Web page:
Spencer's onslaught, as she crouched in her
parents' home across the street, left the school's principal and
janitor dead and eight children and a police officer wounded.
On Tuesday--just minutes before a parole board
hearing at which she would have been confronted by one of her
victims--Spencer withdrew her request for prison release. Instead,
she settled in for at least three more years behind bars.
Her state-appointed attorney, Keith Stanton,
said outside the California Institution for Women that Spencer was
remorseful for the killings, but was "adjusting well" to prison
and decided to waive the hearing "for tactical reasons" he
declined to detail.
A San Diego County prosecutor was prepared to
tell the parole board, meeting here at the prison where Spencer is
confined, that the 35-year-old remains a public threat.
"She knew she would be denied [parole]. There's
nothing she could say at this time to sway the board," said San
Diego County Deputy Dist. Atty. Andrea Crisanti. "We think she
should still do life. She killed two people. How can she repay
that? How could we take that risk [of killing] again, if she were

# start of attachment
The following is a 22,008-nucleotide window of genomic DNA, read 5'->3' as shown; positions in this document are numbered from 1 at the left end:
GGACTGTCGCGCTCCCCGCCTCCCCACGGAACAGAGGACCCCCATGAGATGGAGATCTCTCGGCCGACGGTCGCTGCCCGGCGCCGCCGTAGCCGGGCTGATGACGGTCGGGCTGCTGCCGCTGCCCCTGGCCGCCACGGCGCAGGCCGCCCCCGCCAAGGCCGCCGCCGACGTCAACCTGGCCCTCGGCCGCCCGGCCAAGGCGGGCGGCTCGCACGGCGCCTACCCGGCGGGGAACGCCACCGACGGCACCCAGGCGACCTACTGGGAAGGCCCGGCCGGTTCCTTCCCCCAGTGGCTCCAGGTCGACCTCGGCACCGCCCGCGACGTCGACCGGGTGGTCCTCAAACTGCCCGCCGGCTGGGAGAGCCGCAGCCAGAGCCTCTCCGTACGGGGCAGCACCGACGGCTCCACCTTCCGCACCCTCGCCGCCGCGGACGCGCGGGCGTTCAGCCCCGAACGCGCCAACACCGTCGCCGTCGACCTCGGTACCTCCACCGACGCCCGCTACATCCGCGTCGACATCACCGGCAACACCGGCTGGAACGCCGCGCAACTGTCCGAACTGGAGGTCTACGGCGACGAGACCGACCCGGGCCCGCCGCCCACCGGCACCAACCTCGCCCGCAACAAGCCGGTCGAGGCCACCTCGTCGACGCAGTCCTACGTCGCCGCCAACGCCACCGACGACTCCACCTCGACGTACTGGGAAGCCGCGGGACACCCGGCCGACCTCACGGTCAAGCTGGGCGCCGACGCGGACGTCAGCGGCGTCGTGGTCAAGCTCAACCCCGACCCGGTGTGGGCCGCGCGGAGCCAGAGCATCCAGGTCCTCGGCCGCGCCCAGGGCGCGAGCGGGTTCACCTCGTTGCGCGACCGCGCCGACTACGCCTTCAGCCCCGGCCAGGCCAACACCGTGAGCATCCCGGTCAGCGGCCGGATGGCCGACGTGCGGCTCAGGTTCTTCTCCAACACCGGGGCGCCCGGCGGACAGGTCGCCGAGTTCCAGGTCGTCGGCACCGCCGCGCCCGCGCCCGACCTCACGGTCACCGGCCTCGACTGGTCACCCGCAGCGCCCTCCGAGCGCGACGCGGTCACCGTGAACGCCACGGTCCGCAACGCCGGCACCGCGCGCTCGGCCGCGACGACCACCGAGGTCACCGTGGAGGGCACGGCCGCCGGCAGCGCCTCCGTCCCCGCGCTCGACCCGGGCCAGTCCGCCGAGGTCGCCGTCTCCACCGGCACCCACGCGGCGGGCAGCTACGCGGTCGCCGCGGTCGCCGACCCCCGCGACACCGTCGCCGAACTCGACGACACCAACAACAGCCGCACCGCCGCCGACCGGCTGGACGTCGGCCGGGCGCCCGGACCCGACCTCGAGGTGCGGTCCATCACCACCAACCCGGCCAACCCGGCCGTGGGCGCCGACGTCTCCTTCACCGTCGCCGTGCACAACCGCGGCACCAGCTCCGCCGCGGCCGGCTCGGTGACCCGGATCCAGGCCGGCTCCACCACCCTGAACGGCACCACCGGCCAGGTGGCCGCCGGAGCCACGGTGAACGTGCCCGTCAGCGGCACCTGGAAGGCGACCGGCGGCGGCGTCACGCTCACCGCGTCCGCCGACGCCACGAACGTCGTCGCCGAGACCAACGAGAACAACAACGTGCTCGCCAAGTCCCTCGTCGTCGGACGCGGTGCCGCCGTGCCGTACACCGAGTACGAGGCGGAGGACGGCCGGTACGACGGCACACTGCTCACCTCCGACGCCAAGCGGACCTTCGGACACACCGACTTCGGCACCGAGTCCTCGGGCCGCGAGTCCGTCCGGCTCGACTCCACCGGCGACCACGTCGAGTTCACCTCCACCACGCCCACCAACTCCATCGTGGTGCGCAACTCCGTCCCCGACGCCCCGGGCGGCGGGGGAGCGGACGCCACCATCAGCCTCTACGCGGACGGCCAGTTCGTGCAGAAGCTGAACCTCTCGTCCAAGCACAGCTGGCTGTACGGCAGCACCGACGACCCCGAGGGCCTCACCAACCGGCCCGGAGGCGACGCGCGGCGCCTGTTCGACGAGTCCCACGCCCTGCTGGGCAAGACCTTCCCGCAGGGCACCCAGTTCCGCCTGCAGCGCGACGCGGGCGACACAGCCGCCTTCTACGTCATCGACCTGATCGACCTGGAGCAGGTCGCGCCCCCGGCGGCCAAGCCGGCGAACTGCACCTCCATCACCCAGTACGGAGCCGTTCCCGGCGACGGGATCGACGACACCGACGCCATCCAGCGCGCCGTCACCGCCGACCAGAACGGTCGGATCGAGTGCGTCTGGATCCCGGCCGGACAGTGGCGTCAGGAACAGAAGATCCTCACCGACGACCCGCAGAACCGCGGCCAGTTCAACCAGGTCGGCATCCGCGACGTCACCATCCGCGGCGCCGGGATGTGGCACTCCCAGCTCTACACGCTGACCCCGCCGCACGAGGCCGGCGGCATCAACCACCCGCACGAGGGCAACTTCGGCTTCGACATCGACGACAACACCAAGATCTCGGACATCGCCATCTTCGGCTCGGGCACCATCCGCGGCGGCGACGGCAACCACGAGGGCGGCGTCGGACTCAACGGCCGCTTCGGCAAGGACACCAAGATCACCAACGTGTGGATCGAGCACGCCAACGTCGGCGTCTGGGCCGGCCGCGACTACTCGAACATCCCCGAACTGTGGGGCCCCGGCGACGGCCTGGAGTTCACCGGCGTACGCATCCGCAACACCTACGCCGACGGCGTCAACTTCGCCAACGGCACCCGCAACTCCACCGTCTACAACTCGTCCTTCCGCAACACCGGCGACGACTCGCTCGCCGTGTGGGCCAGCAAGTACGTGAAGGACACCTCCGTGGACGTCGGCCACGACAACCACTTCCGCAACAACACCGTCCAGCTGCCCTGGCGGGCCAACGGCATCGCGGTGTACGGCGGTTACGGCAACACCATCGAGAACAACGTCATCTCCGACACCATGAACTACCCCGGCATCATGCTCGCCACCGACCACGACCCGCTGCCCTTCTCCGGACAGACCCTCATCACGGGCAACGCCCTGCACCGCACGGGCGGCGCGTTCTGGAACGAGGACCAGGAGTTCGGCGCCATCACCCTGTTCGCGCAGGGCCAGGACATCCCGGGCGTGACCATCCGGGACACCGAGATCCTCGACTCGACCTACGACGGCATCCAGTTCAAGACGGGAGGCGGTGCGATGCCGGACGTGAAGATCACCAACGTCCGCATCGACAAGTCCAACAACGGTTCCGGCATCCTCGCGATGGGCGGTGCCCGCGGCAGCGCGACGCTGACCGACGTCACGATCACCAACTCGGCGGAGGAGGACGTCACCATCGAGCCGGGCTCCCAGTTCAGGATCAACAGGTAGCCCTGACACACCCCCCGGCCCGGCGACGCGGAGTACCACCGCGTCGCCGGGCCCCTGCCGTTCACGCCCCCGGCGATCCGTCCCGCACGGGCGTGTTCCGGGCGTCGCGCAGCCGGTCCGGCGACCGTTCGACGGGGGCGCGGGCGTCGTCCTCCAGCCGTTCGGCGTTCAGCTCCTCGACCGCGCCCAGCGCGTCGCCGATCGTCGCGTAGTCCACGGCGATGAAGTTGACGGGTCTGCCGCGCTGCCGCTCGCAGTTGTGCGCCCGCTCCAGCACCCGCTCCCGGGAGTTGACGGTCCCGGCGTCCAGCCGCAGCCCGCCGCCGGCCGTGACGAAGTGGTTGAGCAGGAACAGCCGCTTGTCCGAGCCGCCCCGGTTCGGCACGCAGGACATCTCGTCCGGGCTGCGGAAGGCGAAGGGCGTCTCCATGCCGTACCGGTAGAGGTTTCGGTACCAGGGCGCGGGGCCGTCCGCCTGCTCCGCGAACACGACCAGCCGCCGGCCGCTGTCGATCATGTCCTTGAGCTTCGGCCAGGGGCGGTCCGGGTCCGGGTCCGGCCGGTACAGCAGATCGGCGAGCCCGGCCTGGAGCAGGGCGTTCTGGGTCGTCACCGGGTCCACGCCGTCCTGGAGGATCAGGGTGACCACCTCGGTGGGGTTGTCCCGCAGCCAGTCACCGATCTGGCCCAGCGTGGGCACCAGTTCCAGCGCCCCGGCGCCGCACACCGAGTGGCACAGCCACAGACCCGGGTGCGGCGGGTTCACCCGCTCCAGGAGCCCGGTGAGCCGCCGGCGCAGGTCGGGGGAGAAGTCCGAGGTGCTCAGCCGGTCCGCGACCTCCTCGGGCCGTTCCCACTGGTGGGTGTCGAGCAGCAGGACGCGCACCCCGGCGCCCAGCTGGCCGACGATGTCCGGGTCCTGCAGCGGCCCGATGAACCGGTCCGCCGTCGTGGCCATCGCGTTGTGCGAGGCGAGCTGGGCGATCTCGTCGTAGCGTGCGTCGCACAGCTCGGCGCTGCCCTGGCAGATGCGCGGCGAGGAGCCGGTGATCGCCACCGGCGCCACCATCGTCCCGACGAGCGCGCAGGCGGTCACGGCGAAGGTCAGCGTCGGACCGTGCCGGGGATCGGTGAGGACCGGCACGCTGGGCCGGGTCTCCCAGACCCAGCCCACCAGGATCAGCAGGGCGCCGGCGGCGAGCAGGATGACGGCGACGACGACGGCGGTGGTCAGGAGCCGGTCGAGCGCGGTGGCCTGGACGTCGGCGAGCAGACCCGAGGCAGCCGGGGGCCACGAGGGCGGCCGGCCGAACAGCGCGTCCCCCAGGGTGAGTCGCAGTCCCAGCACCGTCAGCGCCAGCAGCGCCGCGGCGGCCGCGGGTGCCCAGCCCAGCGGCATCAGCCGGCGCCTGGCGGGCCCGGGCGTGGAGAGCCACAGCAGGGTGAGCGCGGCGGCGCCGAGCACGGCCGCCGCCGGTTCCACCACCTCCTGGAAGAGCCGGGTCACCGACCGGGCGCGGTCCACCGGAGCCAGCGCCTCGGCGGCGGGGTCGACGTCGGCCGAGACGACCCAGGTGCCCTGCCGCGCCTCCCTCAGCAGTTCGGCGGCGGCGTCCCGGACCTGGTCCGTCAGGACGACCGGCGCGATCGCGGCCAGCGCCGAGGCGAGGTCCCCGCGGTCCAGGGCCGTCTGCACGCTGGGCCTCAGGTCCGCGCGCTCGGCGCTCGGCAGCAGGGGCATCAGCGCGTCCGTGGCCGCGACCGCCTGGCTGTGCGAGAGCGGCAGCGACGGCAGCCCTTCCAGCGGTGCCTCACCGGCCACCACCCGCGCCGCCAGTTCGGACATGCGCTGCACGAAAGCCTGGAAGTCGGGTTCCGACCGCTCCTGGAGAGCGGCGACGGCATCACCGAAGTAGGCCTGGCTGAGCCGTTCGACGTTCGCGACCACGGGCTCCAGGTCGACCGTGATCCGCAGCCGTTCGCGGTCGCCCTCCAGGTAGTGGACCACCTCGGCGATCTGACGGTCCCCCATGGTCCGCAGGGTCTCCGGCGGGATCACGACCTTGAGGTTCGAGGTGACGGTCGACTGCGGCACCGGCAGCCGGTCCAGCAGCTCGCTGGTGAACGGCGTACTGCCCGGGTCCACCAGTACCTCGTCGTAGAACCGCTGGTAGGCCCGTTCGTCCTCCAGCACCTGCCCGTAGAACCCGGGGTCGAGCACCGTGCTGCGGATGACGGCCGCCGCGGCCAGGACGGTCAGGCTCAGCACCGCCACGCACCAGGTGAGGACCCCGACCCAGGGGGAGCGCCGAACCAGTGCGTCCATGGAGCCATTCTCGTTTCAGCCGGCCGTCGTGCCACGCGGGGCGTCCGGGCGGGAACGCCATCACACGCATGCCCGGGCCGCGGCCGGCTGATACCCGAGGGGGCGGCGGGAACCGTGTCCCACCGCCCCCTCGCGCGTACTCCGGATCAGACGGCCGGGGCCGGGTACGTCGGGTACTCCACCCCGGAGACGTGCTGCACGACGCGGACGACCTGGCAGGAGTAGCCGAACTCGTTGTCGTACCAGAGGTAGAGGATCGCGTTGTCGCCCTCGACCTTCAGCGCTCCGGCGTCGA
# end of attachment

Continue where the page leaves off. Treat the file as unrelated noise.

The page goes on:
For Spencer, who is 18 years into her prison
sentence of 25 years to life, the next opportunity for parole will
come in 2001.
Among those who planned to argue against
Spencer's release Tuesday was Charles Miller, who at the time of
the shooting was a 9-year-old fourth-grader. He recalled being
dropped off at school by his mother and, moments later, seeing the
principal and janitor lying on the ground before he blanked
out--after being shot in the chest.
Miller, who today is a San Diego County
probation officer, said he still suffers emotional pain from the
shooting. "It's very vivid in my mind," he said, talking to
reporters outside the prison.
"It's not really hatred," he said of his